For it would seem – his case proved it – that one writes, not with the fingers, but with the whole person. The nerve that controls the feather wraps around every fiber of our being, threads the heart, pierces the liver.

Mik Davis is the Record Store Manager at T-Bones Records & Cafe in Hattiesburg.

This week in music

CONAN GRAY – Superache [LP/CD/CS](Republic)

SOCCER MOMMY – Sometimes Forever [LP/CD](Loma Vista)

MARTIN COURTNEY – Magic Sign [LP/CD](Domino)

Beneath the mainstream in the world of Youtube videos, TikTok dominance and expanding fanbases is Conan Gray from California. Recipient of a Top 5/Gold album on his 2020 debut “Kid Krow” (which quickly sold out), “Superache” is poised to give him at least his first hit. That’s FIVE singles dating back to 2021. Her admiration for Taylor Swift and especially Adele is about to shine through it all. “Yours” is a powerful ballad. As he squanders his audacious opening bet (“I’m someone you call when you’re alone/I’m someone you use but never own/I’m someone to touch but never to hold”), “Yours” builds like this breakthrough song from intimacy to frustration to confession with a fiery chorus behind it. “People Watching” is also over the top, but at least shows that Gray is more ambitious than most other men as well (again, Gray is smart enough to take inspiration from women as they continue to dominate pop). Also, the acoustic and very Swiftian “Astronomy” records at least its sharpest lyrics (“Cause socially speaking, we’re both the same/With runaway fathers and mothers who drank”) before dropping into the same romantic swell of “Yours”. “‘Superache’ is exactly what fans are asking for and newbies want.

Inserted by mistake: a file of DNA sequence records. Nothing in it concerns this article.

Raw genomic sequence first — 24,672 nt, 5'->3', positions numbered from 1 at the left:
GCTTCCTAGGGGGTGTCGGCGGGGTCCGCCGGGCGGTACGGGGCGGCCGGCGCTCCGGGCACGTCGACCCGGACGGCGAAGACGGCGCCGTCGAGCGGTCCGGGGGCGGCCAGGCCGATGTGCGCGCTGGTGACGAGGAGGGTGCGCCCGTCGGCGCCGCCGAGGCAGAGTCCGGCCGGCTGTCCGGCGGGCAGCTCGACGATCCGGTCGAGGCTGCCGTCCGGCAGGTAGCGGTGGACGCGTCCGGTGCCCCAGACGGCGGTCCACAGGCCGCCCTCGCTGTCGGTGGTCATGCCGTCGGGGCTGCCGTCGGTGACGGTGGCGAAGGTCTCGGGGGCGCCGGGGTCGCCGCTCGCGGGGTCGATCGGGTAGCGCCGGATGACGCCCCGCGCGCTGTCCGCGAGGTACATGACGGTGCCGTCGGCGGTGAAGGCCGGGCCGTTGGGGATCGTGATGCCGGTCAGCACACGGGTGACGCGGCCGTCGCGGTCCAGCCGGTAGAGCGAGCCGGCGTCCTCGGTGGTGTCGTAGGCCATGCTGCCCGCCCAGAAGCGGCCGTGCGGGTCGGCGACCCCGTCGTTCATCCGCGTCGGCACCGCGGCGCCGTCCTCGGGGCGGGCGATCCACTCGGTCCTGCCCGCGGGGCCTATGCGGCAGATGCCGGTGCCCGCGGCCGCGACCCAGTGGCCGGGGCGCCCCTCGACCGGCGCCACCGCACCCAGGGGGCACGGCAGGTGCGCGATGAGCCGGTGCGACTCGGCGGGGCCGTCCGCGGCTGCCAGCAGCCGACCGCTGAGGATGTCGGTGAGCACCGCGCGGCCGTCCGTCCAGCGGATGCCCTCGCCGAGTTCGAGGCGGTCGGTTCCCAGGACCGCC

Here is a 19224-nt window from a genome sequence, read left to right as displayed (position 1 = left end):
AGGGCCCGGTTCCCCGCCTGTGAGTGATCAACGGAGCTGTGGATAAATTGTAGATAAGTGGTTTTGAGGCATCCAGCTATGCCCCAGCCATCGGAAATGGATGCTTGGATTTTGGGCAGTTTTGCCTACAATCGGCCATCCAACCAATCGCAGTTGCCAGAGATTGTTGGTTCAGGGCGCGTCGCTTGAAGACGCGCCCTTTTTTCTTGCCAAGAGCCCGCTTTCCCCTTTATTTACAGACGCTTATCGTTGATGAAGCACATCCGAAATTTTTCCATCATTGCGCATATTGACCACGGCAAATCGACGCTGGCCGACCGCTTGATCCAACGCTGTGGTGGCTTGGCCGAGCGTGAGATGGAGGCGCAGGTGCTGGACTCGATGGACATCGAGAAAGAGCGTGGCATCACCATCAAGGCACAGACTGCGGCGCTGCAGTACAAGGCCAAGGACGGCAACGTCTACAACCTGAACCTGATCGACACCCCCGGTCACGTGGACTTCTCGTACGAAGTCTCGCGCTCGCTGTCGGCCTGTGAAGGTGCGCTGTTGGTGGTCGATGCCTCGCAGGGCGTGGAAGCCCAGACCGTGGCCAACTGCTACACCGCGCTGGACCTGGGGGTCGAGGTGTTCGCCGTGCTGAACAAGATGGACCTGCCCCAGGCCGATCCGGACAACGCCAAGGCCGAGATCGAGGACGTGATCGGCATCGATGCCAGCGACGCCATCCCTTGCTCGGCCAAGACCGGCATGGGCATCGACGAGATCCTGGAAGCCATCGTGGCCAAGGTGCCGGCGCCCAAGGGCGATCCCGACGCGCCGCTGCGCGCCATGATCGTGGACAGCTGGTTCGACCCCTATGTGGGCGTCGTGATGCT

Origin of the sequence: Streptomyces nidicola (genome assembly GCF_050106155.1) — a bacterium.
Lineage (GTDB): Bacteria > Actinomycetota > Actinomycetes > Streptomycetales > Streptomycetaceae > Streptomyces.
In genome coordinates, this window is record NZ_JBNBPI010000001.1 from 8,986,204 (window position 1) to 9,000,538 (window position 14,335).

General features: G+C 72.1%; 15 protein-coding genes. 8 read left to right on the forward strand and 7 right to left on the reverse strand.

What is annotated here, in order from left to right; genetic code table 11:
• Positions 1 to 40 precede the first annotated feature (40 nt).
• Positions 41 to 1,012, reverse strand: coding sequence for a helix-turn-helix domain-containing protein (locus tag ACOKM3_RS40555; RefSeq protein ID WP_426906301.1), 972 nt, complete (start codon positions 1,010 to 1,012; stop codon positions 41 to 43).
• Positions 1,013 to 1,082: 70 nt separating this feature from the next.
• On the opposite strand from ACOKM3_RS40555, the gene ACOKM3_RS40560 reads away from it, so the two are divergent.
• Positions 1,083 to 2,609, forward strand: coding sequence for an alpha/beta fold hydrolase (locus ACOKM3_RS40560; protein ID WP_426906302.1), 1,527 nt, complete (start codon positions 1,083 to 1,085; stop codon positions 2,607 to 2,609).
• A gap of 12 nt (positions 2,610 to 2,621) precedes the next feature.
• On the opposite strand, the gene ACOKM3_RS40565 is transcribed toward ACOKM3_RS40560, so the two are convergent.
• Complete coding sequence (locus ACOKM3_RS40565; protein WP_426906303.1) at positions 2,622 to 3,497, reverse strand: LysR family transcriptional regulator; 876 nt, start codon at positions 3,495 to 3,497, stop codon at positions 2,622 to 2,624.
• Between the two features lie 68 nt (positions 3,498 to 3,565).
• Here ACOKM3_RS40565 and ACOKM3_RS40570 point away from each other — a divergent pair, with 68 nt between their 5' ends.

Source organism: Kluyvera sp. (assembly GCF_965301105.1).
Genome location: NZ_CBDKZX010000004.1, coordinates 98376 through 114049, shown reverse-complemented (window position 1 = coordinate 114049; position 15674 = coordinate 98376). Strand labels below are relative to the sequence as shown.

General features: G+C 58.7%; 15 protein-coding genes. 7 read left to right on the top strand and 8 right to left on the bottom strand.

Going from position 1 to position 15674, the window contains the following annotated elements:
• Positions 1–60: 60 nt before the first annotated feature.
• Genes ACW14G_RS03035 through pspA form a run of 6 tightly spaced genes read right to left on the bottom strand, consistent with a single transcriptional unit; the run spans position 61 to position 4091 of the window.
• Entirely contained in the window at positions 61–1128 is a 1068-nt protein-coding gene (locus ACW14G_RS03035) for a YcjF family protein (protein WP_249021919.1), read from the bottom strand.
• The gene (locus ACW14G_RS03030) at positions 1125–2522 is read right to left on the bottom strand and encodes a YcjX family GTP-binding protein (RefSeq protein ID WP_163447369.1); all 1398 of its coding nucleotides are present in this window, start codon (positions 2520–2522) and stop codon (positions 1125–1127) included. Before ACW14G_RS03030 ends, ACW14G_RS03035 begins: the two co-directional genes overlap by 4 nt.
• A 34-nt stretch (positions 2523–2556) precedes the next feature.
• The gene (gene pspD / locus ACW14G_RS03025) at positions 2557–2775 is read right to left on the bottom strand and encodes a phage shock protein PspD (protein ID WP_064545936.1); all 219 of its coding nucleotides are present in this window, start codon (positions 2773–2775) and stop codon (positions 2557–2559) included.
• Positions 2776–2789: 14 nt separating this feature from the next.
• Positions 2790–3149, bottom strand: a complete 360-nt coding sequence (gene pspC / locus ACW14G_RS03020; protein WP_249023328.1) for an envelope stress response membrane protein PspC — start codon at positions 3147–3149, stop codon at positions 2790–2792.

On the other end of the spectrum is Sophie Allison aka Soccer Mommy. His 2018 debut album “Clean” came out of the box nearly perfect. With its dry, brash production and caustic honesty, “Clean” hailed Allison as the next Liz Phair. “Color Theory” saw Allison move to a major label and record the “sophomore album as identity crisis” routine. Liberated by a big-budget production, Allison let nearly every idea fit somewhere in the picture. To his credit, “Color Theory” wasn’t grand (in places, it’s actually more intimate than any of his previous recordings). However, it was a lot of sounds (“Gray Light”) and emotions (her first real heartbreaker “Yellow Is The Color of Her Eyes”) that were unfamiliar to her audience. Which led us to “Sometimes, Forever” – her first adult album. Shimmering production outbursts hide the emotions in “Bones,” but Allison definitely knows how to sell a chorus. Elsewhere, the carefree “Shotgun” is yet another winner of a chorus, but the verses falter from its definitely new distorted twangy opening riff. Most of “Sometimes, Forever” seems to drown Allison’s vocals in a mix of 80s guitar sounds. While interesting and promising for radio programmers, you lose the attack she once exerted. so elegantly on “Clean”.

As an easily identifiable voice of real estate, it would be so easy for Martin Courtney to break into pastoral guitar pop and satisfy those fans. However, even Real Estate’s 2020 album “The Real Thing” tried hard not to sound like previous offerings. (NOTE: the “Days” of 2011 remain their classic). Courtney’s second solo album plays to her strengths (Courtney finds yet another way to create a memorable hazy psychedelic on the charming “Corncob”) and her differences. The absolutely brilliant “Sailboat” drives like a classic Power Pop filtered by a harmonious Cheap Trick. With its insistent beat and cascading chorus, Courtney transports you through both Power Pop and ’80s Indie/Jangle. Courtney and her other group.